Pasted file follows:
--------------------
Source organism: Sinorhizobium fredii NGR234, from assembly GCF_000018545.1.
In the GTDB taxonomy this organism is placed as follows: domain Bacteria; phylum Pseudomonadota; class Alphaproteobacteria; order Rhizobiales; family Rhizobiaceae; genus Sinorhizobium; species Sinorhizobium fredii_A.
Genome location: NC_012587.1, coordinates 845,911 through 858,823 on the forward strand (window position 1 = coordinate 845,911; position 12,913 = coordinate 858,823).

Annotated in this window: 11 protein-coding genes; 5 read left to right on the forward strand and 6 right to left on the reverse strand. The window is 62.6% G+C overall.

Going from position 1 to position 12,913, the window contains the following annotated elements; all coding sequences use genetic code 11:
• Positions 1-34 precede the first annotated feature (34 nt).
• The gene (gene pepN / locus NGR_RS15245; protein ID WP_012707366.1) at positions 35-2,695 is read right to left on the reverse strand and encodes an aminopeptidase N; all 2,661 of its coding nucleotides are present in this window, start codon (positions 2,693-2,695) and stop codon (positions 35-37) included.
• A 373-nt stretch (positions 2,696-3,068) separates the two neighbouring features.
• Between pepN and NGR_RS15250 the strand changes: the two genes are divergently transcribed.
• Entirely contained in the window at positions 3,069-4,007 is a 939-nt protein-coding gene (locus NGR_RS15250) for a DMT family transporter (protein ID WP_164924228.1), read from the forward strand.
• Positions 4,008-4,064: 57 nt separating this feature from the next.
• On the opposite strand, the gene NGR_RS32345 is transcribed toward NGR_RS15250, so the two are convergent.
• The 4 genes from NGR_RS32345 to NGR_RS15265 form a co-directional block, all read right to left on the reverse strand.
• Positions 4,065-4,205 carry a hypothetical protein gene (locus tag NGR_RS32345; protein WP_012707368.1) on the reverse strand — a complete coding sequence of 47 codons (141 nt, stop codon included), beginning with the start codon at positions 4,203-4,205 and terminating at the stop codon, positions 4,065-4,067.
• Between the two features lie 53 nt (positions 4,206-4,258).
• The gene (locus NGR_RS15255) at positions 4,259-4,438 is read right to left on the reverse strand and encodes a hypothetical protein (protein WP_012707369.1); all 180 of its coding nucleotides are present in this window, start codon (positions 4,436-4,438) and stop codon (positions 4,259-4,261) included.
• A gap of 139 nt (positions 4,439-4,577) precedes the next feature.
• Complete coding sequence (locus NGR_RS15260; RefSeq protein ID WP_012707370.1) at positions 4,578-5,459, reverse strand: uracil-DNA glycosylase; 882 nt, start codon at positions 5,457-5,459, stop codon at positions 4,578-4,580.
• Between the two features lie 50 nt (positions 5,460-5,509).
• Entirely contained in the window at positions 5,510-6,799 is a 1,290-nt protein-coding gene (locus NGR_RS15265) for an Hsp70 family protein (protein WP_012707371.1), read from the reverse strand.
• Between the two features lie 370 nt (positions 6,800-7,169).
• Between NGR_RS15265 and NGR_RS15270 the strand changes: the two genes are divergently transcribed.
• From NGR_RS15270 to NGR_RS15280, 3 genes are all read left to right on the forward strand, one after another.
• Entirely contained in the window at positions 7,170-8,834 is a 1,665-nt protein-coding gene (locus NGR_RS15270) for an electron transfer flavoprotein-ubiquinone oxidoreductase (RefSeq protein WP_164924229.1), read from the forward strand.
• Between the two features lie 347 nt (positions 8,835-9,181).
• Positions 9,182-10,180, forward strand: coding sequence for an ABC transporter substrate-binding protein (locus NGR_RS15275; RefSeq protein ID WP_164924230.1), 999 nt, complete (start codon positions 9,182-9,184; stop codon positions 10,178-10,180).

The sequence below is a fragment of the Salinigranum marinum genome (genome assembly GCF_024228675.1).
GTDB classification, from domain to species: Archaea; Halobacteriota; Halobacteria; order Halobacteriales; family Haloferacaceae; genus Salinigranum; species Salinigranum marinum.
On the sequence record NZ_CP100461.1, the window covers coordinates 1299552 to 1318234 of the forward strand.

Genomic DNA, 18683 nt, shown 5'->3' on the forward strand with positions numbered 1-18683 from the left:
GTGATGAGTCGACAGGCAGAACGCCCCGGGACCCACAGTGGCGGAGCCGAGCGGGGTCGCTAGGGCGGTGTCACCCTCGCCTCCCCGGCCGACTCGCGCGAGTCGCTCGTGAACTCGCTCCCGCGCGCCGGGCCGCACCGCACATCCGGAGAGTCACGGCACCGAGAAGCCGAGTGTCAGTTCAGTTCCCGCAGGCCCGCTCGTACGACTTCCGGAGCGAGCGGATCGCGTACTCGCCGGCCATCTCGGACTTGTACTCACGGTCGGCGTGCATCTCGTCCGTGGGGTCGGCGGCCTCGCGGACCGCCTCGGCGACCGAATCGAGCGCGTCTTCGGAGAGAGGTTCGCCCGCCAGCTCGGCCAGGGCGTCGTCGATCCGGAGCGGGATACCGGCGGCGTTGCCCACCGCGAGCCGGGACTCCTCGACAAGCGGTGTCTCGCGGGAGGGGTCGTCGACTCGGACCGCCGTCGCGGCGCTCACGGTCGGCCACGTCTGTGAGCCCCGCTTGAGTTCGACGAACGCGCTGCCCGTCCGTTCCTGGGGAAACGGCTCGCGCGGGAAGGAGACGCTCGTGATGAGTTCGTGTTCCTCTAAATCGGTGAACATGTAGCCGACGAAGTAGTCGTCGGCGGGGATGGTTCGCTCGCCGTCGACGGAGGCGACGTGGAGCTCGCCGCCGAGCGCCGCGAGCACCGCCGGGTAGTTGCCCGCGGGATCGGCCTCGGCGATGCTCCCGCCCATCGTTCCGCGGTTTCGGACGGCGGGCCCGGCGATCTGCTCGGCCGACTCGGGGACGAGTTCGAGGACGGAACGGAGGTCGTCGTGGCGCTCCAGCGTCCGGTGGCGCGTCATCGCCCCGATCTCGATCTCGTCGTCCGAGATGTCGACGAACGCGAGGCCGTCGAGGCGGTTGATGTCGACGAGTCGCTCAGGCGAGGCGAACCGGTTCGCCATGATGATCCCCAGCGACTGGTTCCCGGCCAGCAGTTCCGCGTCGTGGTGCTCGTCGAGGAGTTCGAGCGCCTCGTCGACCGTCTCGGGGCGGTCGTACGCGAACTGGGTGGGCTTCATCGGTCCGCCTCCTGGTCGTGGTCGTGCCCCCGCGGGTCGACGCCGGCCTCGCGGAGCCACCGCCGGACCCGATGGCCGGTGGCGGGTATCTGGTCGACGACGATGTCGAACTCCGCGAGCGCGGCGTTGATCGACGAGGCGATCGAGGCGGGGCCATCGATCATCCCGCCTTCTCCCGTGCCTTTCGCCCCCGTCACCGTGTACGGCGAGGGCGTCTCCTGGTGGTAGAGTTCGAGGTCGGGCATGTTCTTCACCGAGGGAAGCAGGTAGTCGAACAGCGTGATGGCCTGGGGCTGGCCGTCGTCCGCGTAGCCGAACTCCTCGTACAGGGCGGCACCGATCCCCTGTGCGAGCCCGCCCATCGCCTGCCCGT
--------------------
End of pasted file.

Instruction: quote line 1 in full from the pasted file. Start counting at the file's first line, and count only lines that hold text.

Source organism: Sinorhizobium fredii NGR234, from assembly GCF_000018545.1.